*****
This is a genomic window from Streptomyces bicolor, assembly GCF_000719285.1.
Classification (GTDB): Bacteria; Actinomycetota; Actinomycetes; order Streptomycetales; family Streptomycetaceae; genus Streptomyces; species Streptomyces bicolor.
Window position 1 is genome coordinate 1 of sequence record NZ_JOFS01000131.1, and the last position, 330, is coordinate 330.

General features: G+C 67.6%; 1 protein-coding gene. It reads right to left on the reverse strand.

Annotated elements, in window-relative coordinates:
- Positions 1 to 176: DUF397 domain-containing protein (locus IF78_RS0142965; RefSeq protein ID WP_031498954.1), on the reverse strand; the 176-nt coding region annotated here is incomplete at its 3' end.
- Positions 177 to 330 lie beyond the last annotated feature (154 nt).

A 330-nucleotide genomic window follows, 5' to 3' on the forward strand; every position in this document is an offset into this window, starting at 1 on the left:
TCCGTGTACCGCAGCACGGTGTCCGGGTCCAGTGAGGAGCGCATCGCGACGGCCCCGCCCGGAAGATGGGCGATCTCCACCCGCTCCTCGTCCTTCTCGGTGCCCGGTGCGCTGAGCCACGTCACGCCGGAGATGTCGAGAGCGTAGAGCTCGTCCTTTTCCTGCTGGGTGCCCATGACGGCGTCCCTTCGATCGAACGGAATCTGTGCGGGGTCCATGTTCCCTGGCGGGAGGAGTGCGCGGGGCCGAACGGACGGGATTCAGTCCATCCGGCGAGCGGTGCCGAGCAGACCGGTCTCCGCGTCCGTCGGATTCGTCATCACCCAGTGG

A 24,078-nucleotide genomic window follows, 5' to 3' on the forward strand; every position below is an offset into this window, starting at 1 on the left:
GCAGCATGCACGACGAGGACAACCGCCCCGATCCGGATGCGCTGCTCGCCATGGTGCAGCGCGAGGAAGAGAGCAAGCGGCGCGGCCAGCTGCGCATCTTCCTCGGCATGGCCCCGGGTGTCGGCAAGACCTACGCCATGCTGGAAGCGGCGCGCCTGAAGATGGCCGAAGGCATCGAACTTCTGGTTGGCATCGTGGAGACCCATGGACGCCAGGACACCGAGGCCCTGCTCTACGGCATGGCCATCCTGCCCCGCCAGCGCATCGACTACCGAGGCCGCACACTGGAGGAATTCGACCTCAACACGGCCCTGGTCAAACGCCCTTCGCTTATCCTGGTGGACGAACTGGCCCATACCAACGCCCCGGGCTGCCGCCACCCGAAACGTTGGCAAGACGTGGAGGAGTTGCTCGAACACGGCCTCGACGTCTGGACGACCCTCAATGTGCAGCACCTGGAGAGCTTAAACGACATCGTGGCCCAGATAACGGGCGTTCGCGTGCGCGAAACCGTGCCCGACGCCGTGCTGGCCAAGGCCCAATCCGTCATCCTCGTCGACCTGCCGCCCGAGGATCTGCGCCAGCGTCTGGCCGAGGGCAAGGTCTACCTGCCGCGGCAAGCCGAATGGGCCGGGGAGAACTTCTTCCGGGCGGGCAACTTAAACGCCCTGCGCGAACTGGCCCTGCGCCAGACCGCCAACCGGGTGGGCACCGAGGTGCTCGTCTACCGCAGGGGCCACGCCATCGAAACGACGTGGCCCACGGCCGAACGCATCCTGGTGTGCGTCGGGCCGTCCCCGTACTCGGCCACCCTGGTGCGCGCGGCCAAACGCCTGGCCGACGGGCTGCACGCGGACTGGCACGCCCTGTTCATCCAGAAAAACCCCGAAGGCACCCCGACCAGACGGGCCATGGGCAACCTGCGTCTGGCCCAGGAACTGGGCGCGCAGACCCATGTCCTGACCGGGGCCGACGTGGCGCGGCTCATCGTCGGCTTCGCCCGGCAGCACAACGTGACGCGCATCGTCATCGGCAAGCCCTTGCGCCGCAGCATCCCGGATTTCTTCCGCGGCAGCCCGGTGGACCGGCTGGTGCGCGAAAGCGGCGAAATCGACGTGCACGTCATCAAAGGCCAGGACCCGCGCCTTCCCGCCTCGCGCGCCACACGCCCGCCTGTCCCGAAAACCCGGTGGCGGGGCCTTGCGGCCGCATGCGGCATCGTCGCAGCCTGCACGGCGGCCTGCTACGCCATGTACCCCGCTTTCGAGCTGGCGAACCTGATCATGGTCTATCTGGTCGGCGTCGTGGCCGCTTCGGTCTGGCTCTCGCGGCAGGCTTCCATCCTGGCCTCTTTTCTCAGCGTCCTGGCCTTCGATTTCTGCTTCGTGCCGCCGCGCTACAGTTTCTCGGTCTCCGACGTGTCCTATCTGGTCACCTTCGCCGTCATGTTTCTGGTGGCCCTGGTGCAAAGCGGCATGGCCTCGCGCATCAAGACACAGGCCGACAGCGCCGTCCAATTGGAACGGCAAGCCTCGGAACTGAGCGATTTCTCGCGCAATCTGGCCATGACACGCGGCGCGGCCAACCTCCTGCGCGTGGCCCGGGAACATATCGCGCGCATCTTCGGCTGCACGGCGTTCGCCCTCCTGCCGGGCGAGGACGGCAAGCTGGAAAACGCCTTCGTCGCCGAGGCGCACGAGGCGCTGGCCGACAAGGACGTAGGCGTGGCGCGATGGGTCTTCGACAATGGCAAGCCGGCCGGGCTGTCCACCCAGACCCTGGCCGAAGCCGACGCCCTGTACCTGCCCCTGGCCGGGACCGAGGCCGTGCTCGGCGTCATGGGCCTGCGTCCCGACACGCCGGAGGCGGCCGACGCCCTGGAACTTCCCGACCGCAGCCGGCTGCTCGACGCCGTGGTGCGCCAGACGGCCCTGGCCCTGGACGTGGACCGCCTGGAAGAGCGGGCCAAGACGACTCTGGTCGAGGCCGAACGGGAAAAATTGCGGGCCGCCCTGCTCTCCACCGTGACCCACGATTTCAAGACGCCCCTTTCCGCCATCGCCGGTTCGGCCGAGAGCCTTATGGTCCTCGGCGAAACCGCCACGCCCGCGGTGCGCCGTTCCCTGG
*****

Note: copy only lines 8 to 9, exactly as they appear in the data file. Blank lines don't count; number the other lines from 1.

A 330-nucleotide genomic window follows, 5' to 3' on the forward strand; every position in this document is an offset into this window, starting at 1 on the left:
TCCGTGTACCGCAGCACGGTGTCCGGGTCCAGTGAGGAGCGCATCGCGACGGCCCCGCCCGGAAGATGGGCGATCTCCACCCGCTCCTCGTCCTTCTCGGTGCCCGGTGCGCTGAGCCACGTCACGCCGGAGATGTCGAGAGCGTAGAGCTCGTCCTTTTCCTGCTGGGTGCCCATGACGGCGTCCCTTCGATCGAACGGAATCTGTGCGGGGTCCATGTTCCCTGGCGGGAGGAGTGCGCGGGGCCGAACGGACGGGATTCAGTCCATCCGGCGAGCGGTGCCGAGCAGACCGGTCTCCGCGTCCGTCGGATTCGTCATCACCCAGTGG